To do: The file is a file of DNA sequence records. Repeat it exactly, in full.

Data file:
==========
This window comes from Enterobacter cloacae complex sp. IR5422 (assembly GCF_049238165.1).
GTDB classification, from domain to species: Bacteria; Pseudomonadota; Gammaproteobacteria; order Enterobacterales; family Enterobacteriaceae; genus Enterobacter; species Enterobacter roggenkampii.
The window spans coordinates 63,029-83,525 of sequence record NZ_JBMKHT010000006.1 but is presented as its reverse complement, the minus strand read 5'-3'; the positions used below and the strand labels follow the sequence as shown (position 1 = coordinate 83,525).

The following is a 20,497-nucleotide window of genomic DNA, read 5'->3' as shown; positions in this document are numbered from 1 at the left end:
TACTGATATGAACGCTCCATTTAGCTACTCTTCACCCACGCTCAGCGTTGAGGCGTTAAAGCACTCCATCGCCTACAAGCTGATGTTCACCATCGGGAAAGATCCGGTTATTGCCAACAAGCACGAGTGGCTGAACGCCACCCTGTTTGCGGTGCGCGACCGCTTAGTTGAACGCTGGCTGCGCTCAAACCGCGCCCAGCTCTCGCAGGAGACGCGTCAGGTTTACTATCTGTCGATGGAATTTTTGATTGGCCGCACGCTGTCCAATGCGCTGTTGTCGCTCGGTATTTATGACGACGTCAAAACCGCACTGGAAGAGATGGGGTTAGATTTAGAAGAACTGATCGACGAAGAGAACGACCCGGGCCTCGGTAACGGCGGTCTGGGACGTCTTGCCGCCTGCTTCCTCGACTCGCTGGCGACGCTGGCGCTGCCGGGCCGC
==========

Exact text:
This window comes from Enterobacter cloacae complex sp. IR5422 (assembly GCF_049238165.1).
GTDB classification, from domain to species: Bacteria; Pseudomonadota; Gammaproteobacteria; order Enterobacterales; family Enterobacteriaceae; genus Enterobacter; species Enterobacter roggenkampii.
The window spans coordinates 63,029-83,525 of sequence record NZ_JBMKHT010000006.1 but is presented as its reverse complement, the minus strand read 5'-3'; the positions used below and the strand labels follow the sequence as shown (position 1 = coordinate 83,525).

The following is a 20,497-nucleotide window of genomic DNA, read 5'->3' as shown; positions in this document are numbered from 1 at the left end:
TACTGATATGAACGCTCCATTTAGCTACTCTTCACCCACGCTCAGCGTTGAGGCGTTAAAGCACTCCATCGCCTACAAGCTGATGTTCACCATCGGGAAAGATCCGGTTATTGCCAACAAGCACGAGTGGCTGAACGCCACCCTGTTTGCGGTGCGCGACCGCTTAGTTGAACGCTGGCTGCGCTCAAACCGCGCCCAGCTCTCGCAGGAGACGCGTCAGGTTTACTATCTGTCGATGGAATTTTTGATTGGCCGCACGCTGTCCAATGCGCTGTTGTCGCTCGGTATTTATGACGACGTCAAAACCGCACTGGAAGAGATGGGGTTAGATTTAGAAGAACTGATCGACGAAGAGAACGACCCGGGCCTCGGTAACGGCGGTCTGGGACGTCTTGCCGCCTGCTTCCTCGACTCGCTGGCGACGCTGGCGCTGCCGGGCCGC